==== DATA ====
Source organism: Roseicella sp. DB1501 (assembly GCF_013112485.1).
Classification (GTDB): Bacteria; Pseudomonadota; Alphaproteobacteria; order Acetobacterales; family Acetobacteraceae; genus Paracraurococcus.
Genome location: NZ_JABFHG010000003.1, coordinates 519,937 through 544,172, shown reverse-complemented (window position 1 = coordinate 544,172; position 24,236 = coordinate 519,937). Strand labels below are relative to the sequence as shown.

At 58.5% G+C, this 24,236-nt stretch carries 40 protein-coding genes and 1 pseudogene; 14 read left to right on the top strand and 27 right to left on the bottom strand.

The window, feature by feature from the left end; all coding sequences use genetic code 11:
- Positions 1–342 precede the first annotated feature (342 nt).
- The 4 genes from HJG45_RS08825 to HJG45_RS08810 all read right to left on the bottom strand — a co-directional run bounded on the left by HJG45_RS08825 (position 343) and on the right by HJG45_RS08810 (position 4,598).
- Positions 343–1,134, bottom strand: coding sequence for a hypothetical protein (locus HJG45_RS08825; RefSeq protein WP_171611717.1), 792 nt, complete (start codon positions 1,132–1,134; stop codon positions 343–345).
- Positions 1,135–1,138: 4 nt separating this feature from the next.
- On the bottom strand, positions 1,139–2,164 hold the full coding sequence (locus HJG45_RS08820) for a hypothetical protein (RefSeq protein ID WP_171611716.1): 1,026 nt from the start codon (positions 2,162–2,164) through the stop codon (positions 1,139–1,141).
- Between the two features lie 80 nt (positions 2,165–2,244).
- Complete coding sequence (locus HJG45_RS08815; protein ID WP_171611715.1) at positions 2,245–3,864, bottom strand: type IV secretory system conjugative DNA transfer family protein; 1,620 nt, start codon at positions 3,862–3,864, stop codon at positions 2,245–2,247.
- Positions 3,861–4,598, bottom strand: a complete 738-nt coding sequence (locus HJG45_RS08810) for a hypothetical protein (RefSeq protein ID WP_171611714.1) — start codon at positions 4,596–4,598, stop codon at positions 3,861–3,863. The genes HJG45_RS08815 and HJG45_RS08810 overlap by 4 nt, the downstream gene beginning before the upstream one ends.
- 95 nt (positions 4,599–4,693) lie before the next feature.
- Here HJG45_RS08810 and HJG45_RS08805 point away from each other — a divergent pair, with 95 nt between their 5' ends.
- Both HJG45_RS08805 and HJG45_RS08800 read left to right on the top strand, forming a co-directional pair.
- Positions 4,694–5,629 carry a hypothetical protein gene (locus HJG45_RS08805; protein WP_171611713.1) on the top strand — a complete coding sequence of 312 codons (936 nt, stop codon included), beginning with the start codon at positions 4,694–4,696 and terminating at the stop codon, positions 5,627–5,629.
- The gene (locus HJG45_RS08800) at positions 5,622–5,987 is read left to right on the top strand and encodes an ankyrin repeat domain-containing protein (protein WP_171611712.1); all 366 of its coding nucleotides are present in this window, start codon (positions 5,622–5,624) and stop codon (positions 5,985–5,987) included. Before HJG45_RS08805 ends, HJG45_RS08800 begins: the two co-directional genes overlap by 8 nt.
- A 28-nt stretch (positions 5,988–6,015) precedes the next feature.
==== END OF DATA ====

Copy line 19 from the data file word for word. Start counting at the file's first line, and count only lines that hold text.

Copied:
- A 28-nt stretch (positions 5,988–6,015) precedes the next feature.